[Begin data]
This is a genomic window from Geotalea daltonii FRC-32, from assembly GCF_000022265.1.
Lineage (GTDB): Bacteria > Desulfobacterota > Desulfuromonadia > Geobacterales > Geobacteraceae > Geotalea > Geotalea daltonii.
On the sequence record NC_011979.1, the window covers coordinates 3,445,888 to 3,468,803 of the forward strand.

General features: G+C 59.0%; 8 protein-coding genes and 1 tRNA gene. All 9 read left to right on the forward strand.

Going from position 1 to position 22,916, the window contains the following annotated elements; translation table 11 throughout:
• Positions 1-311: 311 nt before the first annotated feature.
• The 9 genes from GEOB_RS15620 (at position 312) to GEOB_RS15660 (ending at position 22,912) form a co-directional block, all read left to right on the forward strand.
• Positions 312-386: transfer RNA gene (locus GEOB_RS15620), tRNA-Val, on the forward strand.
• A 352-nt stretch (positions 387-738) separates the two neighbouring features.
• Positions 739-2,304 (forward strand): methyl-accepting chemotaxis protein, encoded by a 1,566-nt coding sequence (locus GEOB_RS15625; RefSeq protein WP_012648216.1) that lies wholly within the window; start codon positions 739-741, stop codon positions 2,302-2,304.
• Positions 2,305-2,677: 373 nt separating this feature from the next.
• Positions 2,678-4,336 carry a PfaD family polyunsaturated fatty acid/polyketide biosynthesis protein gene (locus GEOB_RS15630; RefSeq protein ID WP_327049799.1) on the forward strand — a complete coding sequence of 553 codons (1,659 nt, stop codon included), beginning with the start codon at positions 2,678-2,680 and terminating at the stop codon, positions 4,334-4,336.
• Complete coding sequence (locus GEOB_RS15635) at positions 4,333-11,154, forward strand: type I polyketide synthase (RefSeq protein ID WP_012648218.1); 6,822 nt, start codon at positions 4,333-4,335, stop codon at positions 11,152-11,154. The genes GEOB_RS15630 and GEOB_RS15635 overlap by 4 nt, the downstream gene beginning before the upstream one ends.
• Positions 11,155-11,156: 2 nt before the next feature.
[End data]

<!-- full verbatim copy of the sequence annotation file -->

This is a genomic window from Geotalea daltonii FRC-32, from assembly GCF_000022265.1.
Lineage (GTDB): Bacteria > Desulfobacterota > Desulfuromonadia > Geobacterales > Geobacteraceae > Geotalea > Geotalea daltonii.
On the sequence record NC_011979.1, the window covers coordinates 3,445,888 to 3,468,803 of the forward strand.

General features: G+C 59.0%; 8 protein-coding genes and 1 tRNA gene. All 9 read left to right on the forward strand.

Going from position 1 to position 22,916, the window contains the following annotated elements; translation table 11 throughout:
• Positions 1-311: 311 nt before the first annotated feature.
• The 9 genes from GEOB_RS15620 (at position 312) to GEOB_RS15660 (ending at position 22,912) form a co-directional block, all read left to right on the forward strand.
• Positions 312-386: transfer RNA gene (locus GEOB_RS15620), tRNA-Val, on the forward strand.
• A 352-nt stretch (positions 387-738) separates the two neighbouring features.
• Positions 739-2,304 (forward strand): methyl-accepting chemotaxis protein, encoded by a 1,566-nt coding sequence (locus GEOB_RS15625; RefSeq protein WP_012648216.1) that lies wholly within the window; start codon positions 739-741, stop codon positions 2,302-2,304.
• Positions 2,305-2,677: 373 nt separating this feature from the next.
• Positions 2,678-4,336 carry a PfaD family polyunsaturated fatty acid/polyketide biosynthesis protein gene (locus GEOB_RS15630; RefSeq protein ID WP_327049799.1) on the forward strand — a complete coding sequence of 553 codons (1,659 nt, stop codon included), beginning with the start codon at positions 2,678-2,680 and terminating at the stop codon, positions 4,334-4,336.
• Complete coding sequence (locus GEOB_RS15635) at positions 4,333-11,154, forward strand: type I polyketide synthase (RefSeq protein ID WP_012648218.1); 6,822 nt, start codon at positions 4,333-4,335, stop codon at positions 11,152-11,154. The genes GEOB_RS15630 and GEOB_RS15635 overlap by 4 nt, the downstream gene beginning before the upstream one ends.
• Positions 11,155-11,156: 2 nt before the next feature.